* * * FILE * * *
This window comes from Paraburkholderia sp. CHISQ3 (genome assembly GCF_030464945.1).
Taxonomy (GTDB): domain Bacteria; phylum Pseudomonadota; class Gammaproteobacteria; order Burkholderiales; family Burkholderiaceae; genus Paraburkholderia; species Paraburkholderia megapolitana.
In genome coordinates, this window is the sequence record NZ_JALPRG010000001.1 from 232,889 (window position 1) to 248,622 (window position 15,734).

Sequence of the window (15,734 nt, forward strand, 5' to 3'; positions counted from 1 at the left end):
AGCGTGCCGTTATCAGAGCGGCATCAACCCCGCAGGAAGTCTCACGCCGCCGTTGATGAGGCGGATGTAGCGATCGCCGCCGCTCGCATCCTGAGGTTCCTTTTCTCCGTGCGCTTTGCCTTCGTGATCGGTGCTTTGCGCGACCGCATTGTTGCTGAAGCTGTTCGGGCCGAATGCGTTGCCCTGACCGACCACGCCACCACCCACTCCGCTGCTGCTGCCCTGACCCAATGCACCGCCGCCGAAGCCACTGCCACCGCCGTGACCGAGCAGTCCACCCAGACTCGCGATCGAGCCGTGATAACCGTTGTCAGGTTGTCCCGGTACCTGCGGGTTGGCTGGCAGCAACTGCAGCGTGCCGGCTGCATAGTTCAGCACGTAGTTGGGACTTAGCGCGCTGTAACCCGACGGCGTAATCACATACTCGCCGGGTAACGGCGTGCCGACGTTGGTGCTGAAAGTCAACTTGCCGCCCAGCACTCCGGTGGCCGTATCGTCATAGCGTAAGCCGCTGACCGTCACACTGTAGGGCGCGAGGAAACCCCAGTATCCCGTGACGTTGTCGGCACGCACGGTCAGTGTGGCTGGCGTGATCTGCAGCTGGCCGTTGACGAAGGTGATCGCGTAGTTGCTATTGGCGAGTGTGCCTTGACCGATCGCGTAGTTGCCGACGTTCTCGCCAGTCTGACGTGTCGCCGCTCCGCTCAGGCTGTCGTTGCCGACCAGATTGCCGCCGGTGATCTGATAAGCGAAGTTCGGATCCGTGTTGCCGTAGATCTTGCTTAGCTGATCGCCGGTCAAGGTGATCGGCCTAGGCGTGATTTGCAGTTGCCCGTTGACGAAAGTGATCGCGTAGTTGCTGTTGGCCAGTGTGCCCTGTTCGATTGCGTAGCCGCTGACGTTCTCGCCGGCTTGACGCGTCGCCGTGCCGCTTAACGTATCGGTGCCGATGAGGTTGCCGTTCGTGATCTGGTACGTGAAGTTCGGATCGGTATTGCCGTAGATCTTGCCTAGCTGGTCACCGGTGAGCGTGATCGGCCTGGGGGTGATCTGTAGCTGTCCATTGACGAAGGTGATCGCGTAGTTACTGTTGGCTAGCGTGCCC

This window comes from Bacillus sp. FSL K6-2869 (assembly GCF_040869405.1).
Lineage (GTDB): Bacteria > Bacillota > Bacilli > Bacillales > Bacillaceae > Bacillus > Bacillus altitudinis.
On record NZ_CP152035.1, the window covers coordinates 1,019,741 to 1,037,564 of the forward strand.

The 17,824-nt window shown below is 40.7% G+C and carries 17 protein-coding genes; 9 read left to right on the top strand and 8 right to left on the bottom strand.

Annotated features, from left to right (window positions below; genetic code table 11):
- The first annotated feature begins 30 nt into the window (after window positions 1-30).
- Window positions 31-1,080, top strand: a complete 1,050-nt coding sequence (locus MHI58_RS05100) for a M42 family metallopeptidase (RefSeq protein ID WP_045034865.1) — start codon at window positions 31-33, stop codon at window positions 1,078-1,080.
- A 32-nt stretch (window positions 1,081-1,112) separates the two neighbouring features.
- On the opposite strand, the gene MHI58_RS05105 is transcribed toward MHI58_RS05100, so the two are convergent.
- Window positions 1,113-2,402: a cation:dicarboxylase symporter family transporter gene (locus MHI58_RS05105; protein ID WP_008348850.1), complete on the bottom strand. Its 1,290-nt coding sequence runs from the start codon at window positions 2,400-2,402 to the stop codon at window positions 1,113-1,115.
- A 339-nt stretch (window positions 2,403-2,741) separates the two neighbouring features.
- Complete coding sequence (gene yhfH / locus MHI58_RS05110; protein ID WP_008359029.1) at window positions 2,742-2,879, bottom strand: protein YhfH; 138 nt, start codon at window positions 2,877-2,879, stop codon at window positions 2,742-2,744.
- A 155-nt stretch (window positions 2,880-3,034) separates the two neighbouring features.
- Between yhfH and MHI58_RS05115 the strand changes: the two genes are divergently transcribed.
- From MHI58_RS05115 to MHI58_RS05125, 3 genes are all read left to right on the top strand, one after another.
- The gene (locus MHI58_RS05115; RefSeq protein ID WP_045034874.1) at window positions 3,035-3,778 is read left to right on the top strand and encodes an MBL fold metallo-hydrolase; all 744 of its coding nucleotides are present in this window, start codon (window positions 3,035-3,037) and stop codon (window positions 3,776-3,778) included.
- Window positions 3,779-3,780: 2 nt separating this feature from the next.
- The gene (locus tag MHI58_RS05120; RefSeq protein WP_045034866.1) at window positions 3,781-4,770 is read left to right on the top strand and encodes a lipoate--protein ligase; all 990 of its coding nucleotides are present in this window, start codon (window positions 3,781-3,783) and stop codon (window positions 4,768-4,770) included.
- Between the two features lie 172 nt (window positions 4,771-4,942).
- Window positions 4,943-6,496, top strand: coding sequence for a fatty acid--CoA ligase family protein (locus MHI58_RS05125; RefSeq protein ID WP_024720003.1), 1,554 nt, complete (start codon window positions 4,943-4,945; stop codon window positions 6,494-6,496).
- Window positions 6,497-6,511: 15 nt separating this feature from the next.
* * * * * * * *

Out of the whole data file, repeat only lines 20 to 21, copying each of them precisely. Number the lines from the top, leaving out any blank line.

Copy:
- From MHI58_RS05115 to MHI58_RS05125, 3 genes are all read left to right on the top strand, one after another.
- The gene (locus MHI58_RS05115; RefSeq protein ID WP_045034874.1) at window positions 3,035-3,778 is read left to right on the top strand and encodes an MBL fold metallo-hydrolase; all 744 of its coding nucleotides are present in this window, start codon (window positions 3,035-3,037) and stop codon (window positions 3,776-3,778) included.